President Donald Trump on Wednesday threatened federal funding for schools and said he disagreed with CDC guidelines for reopening them, increasing pressure on educational institutions even as coronavirus cases are soaring in some states.
On Twitter, Trump said reopening guidelines from the Centers for Disease Control and Prevention are “very impractical” and that he would be meeting with the organization.
Those guidelines currently include spacing desks at least 6 feet apart and cleaning frequently touched surfaces, according to CDC Director Robert Redfield. Trump didn’t say which of the guidelines he disagreed with.
Redfield told reporters that his agency will issue new guidance in the coming days and said keeping schools closed is not the intent. “It is critical that we get these schools open,” he said at a briefing at the Education Department. Vice President Mike Pence told reporters at the same event that the administration will “work with” schools if any of the recommendations present barriers to children returning to classrooms.
In a separate tweet, Trump said school reopening is important for children and families. “May cut off funding if not open!” he tweeted, without elaboration. Pence signaled that the White House would tie funding in the next coronavirus recovery package to reopening, saying the administration will look for a “strong incentive” to get kids back to school.
Trump’s tweets followed his call on Tuesday during a White House event for schools to reopen, even as the country neared its 3 millionth case of the coronavirus disease COVID-19, alongside nearly 131,000 deaths.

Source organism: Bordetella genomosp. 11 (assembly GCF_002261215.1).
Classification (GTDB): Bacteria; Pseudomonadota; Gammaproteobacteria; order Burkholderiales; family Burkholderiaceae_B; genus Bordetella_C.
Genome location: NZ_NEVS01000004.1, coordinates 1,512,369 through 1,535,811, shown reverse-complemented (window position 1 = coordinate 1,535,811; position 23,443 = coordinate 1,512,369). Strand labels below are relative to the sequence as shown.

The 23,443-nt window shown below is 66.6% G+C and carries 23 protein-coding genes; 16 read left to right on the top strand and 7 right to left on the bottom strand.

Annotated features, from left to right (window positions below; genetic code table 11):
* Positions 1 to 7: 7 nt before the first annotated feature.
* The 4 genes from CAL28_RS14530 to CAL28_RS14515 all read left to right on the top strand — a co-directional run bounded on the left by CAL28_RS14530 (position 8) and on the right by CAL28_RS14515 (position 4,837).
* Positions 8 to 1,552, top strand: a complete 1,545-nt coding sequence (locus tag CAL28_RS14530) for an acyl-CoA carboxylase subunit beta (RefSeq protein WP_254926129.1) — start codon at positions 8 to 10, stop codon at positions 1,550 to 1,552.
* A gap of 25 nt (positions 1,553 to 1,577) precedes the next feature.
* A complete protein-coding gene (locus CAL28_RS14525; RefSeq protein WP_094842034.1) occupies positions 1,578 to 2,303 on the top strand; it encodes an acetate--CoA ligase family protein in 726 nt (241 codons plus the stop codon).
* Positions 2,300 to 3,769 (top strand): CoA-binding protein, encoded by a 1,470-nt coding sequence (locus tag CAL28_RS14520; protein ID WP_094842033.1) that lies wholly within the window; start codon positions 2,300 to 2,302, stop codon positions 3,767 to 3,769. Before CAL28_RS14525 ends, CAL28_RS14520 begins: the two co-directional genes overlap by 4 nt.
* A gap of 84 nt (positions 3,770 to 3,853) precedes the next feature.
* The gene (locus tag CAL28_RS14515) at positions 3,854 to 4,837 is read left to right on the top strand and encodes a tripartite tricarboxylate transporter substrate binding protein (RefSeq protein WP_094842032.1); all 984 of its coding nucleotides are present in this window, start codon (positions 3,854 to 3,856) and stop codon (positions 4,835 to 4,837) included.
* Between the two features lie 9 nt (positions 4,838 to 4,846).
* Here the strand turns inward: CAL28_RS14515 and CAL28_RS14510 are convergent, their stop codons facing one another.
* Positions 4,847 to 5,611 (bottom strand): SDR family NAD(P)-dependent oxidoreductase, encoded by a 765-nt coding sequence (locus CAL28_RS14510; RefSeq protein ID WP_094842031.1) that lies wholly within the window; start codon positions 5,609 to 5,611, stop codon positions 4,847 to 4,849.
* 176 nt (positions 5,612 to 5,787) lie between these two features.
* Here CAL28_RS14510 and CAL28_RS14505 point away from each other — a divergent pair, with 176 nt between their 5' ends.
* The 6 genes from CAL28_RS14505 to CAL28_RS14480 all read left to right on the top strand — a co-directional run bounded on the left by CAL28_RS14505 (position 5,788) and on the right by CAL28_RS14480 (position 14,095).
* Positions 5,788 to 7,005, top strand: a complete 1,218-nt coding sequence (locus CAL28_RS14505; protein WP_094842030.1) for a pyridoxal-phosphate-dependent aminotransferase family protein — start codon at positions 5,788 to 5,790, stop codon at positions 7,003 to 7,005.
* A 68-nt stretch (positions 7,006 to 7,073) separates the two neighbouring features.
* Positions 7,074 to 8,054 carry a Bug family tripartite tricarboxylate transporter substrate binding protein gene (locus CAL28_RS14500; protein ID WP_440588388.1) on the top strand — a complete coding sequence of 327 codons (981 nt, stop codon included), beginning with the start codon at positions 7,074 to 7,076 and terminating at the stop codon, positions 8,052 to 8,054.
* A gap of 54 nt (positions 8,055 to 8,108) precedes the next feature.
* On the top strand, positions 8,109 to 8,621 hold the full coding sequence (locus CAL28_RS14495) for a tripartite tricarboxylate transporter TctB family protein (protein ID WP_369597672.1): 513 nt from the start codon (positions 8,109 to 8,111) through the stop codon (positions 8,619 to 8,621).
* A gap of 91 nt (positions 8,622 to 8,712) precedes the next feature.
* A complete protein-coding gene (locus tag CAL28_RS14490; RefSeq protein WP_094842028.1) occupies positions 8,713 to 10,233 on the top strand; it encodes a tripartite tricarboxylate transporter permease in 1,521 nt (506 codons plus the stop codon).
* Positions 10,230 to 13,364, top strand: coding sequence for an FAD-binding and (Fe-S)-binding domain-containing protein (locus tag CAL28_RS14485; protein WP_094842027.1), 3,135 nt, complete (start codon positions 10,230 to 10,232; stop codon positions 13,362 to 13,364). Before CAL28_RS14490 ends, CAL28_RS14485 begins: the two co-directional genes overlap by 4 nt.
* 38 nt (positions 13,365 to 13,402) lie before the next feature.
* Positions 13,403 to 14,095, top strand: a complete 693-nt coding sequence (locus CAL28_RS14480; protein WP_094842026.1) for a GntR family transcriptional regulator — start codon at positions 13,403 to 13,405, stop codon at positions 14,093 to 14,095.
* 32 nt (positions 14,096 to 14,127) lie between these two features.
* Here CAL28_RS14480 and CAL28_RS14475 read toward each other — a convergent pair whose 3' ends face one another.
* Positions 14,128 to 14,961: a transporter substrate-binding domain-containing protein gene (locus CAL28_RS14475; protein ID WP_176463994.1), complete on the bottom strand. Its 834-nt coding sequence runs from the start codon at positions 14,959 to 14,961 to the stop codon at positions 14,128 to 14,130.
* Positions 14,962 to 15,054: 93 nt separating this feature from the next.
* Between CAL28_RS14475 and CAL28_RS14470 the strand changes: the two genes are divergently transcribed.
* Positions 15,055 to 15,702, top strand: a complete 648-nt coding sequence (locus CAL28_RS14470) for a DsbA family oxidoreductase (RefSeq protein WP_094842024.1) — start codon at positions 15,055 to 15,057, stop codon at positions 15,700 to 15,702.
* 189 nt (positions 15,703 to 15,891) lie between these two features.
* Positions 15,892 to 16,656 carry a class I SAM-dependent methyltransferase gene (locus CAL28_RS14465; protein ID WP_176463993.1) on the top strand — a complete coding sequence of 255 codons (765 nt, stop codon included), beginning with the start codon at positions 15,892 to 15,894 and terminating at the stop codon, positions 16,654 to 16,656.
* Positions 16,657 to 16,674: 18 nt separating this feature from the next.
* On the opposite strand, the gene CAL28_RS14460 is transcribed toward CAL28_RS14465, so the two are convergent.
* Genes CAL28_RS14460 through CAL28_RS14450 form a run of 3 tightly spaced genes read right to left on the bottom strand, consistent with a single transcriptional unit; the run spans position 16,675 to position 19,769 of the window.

“We want to reopen the schools,” said Trump. “It’s time to do it.”
“It’s very important for the well-being of the student and the parents,” Trump said. “So we’re going to be putting a lot of pressure on: Open your schools in the fall,” he said.
Even as Trump made his preference clear, administration officials on Tuesday said the decision to reopen is up to local jurisdictions.
Some public schools have announced plans to bring students back for only a few days a week, an option that Education Secretary Betsy DeVos on Tuesday said was unacceptable.
During a call with governors Tuesday, DeVos criticized plans by Virginia’s Fairfax County Public Schools to have families decide between fully remote instruction or two days a week at school. “A choice of two days a week in the classroom is not a choice at all,” DeVos said, according to audio of the call obtained by the Associated Press.
rose in Wednesday’s trade, led by the tech-heavy Nasdaq
even as investors dealt with an acceleration of coronavirus infections in the U.S. and escalating tensions between Washington and Beijing.
The Associated Press contributed to this story.